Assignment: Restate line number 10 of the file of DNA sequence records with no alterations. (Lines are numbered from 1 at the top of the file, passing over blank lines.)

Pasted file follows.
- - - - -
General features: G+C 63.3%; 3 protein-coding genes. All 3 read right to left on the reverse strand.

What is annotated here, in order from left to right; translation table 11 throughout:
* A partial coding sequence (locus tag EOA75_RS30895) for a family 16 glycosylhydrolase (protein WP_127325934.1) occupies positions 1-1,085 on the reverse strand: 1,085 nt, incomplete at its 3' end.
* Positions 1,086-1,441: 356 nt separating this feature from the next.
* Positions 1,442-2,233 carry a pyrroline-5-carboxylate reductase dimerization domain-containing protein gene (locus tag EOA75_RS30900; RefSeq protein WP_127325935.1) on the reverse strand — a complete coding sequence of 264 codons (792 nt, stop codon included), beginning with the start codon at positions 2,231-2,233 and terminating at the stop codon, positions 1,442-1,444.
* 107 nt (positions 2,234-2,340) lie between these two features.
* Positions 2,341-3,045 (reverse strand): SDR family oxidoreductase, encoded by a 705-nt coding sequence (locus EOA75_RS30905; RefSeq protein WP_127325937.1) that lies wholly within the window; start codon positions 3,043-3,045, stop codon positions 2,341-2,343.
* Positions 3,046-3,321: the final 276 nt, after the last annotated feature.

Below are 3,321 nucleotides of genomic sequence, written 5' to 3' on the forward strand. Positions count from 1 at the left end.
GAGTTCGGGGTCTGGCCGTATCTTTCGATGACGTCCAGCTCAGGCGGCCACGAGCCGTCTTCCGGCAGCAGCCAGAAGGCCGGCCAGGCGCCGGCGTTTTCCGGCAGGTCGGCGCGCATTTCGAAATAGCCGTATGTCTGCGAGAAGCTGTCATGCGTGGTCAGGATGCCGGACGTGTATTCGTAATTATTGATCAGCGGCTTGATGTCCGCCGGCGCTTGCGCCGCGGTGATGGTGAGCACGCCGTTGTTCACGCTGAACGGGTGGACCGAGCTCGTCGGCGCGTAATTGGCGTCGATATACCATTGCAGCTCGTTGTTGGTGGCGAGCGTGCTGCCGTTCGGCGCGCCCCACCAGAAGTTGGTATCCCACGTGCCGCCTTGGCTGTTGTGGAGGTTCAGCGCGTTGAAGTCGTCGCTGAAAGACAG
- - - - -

GAGTTCGGGGTCTGGCCGTATCTTTCGATGACGTCCAGCTCAGGCGGCCACGAGCCGTCTTCCGGCAGCAGCCAGAAGGCCGGCCAGGCGCCGGCGTTTTCCGGCAGGTCGGCGCGCATTTCGAAATAGCCGTATGTCTGCGAGAAGCTGTCATGCGTGGTCAGGATGCCGGACGTGTATTCGTAATTATTGATCAGCGGCTTGATGTCCGCCGGCGCTTGCGCCGCGGTGATGGTGAGCACGCCGTTGTTCACGCTGAACGGGTGGACCGAGCTCGTCGGCGCGTAATTGGCGTCGATATACCATTGCAGCTCGTTGTTGGTGGCGAGCGTGCTGCCGTTCGGCGCGCCCCACCAGAAGTTGGTATCCCACGTGCCGCCTTGGCTGTTGTGGAGGTTCAGCGCGTTGAAGTCGTCGCTGAAAGACAG